Much Ado About Nothing Review


Amy Acker as Beatrice
Alexis Denisof as Benedick
Nathan Fillion as Dogberry
Clark Gregg as Leonato
Reed Diamond as Don Pedro
Fran Kranz as Claudio
Sean Maher as Don John
Spencer Treat Clark as Borachio
Riki Lindhome as Conrade
Ashley Johnson as Margaret
Emma Bates as Ursula
Tom Lenk as Verges
Nick Kocher as First Watchman
Brian McElhaney as Second Watchman
Joshua Zar as Leonato’s aide
Paul Meston as Friar Francis
Romy Rosemont as the Sexton
Jillian Morgese as Hero

It has been said that the works of William Shakespeare are so excellent and universal they can be recast into any time and setting and still work with the same efficiency and power as they did on the original London stage. I maintain that until someone does a really good porn version that is in dispute, but people are still trying, with varying degrees of success.


The latest attempt is writer-director Joss Whedon’s (“The Avengers”) take on one of Shakespeare’s most famous comedies, “Much Ado About Nothing.” A story of contrasts, “Ado” is a light hearted comedy of errors built around a melancholy core. The film follows the attempts of a group of Italian noblemen to trick their friends and relatives Beatrice (Amy Acker) and Benedick (Alexis Denisoff) to stop fighting and realizing they still love each other during long weekend.

Shot in just 12 days in Whedon’s on home, this version of “Ado” strips away the pomp and circumstance most big screen versions of Shakespeare try for, producing a spare version even by most theatrical standards. Gone are the trappings of middle ages Italy, replaced by the trappings of modern life. Gone too is the classic iambic pentameter of Shakespearean delivery in lieu of a more modern sound and feel again, though the old words remain. Gone even is the color, in favor of old school black and white (albeit digitally captured).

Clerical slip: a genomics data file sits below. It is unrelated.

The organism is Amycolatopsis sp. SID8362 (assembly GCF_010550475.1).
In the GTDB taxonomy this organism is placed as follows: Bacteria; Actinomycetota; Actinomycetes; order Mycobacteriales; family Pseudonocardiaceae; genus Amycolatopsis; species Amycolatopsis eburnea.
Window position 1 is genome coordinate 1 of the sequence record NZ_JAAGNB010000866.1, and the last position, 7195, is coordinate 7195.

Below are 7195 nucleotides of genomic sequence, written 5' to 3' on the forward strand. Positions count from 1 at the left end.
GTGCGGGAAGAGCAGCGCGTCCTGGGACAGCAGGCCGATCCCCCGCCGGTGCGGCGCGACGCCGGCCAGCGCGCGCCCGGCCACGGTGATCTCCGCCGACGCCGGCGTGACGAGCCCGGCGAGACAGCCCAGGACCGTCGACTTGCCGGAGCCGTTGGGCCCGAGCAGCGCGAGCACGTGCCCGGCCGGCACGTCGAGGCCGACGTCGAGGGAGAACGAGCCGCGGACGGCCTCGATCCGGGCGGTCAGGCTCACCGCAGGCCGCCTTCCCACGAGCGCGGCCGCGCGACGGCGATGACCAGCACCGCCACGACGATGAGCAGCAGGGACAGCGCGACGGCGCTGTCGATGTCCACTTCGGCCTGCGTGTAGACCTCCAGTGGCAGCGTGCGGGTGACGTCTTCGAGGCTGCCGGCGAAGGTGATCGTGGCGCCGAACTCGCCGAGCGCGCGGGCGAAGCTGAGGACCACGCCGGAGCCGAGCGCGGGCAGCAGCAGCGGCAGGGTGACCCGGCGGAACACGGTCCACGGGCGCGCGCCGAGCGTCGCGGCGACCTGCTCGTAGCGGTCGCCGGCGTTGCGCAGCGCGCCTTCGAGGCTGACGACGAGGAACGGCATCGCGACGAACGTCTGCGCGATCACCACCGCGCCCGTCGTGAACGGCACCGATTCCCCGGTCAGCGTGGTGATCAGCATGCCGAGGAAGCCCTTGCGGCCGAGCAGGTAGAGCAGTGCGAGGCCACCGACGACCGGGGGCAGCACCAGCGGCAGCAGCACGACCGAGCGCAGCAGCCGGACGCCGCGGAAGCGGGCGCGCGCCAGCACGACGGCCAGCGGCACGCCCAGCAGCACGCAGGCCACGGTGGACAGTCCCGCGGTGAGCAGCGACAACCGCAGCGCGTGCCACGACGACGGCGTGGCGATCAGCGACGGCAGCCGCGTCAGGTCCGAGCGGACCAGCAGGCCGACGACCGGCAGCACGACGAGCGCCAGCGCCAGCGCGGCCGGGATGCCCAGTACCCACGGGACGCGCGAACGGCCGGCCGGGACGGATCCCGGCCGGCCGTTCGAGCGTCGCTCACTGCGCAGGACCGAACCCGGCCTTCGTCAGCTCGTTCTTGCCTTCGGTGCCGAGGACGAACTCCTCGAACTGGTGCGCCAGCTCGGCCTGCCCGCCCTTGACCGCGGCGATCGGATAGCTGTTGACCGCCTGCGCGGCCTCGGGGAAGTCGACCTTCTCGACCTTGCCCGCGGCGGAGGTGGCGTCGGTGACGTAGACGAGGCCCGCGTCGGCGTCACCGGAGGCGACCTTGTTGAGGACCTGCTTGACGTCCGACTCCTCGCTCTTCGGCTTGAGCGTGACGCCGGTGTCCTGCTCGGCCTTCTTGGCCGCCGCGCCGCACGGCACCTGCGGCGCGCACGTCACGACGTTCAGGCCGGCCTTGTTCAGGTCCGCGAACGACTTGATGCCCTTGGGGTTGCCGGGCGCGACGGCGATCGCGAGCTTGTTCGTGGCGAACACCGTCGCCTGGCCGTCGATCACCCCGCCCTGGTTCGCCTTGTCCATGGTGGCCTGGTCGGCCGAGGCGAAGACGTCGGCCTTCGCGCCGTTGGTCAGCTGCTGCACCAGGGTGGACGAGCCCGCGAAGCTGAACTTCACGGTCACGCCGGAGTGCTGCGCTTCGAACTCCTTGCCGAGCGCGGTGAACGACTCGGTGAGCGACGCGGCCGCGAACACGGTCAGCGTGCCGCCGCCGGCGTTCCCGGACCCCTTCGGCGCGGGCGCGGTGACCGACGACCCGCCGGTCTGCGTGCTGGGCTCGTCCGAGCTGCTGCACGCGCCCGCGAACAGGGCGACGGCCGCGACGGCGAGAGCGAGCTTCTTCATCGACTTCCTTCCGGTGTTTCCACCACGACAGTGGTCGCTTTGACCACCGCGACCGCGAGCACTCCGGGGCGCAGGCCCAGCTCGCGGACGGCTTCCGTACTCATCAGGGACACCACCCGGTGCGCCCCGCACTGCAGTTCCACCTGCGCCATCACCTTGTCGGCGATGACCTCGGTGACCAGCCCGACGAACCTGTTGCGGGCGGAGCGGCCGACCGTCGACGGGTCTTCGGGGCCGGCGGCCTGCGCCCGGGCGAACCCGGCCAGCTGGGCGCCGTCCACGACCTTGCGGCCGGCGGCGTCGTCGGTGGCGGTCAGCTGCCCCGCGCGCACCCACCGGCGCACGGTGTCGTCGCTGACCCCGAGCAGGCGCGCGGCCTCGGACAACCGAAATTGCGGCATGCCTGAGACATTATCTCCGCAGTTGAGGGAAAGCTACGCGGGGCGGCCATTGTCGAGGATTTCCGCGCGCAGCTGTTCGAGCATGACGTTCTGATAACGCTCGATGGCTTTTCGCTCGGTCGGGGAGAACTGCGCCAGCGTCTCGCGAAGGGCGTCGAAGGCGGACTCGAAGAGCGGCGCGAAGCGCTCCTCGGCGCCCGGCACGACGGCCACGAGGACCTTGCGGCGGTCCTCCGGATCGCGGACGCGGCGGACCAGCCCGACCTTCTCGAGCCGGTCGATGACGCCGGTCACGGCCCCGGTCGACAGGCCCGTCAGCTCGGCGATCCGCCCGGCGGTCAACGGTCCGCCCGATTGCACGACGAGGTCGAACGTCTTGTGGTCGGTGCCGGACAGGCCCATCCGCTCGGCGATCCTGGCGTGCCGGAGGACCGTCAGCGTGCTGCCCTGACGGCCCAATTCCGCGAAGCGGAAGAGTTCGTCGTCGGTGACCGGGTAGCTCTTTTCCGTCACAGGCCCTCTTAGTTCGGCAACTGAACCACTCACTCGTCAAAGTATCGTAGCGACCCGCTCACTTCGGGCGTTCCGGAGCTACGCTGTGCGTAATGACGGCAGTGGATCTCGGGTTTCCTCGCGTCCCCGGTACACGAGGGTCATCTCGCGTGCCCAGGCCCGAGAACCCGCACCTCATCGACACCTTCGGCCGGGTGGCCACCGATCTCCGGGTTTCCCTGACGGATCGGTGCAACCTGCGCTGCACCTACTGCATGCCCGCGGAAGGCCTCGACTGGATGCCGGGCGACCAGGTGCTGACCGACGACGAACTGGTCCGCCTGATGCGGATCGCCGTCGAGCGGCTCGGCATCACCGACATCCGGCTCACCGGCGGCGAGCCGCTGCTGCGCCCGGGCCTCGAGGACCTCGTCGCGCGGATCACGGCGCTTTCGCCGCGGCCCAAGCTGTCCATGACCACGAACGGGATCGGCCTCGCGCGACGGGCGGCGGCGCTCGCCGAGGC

What we’re left with then are the characters themselves: happy but hurt Beatrice who can’t help but heap scorn on the proud, cynical man who left her even if she doesn’t really want to. Alongside them come Don Pedro (Reed Diamond) and Prince Claudio (Fran Kranz), Benedick’s brothers in arms.

And Don Pedro’s scheming brother John (Sean Maher-a revelation as a bad guy), one of Shakespeare’s few black and white villains with little complexity to shade him, a fact he actually reveals at in soliloquy. John and his henchmen scheme to ruin the marriage between Claudio and Beatrice’s cousin Hero (Jillian Morgese) just because they can and suddenly all the pratfalls and mistaken identity takes a very serious turn.

With so much of the regular business of a film adaptation removed, Whedon’s “Ado” has been left to survive entirely on the backs of its actors, and that is both its greatest success and its Achilles heel.

Because the real joy of this version are the little guys–from John’s henchmen to the maids of the household to Leonato’s (Clark Gregg) publicity guy–they all take advantage of delightful small moments to fill Shakespeare’s words and Whedon’s film with soul.

The biggest of those little guys (literally) and the reason to watch “Ado” at all is Nathan Fillion’s Constable Dogberry. Portrayed as cartoonish version of a bad TV cop, completely unaware of his own buffoonery, Fillion steals every scene he is in and proves even the bard’s old language is still hilarious when delivered right. It helps that he is backed up a fantastic crew of fellow watchmen, who together make the film’s most memorable moments.

The downside is that the leads can’t quite keep up and it shows. Acker is amiable enough though she is much better at showing Beatrice’s good side than her bad. It is Denisof who is the real anchor around “Ado’s” neck, delivering every line in a strange flat accent that makes him sound like a game show host. It is distracting and impossible to take him serious as a romantic lead.

It’s not enough of an anchor, thankfully, to drown “Ado.” Whedon has directed his film with style and skill, for all the lack of additives to it, even offering modern updates to Shakespeare’s original songs from the play.

As a modern version of Shakespeare goes, “Ado” has a lot to recommend it and is worth seeing for Fillion’s performance alone. Ultimately the speed with which it was made, and the seams that come with that, do show a little — in particular with the two leads. Yeah, you can do great stuff with little fun projects like this, but it’s hard not to show your origins off. For good or ill, “Much Ado About Nothing” proudly displays both of them.

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Weekend: Aug. 22, 2019, Aug. 25, 2019

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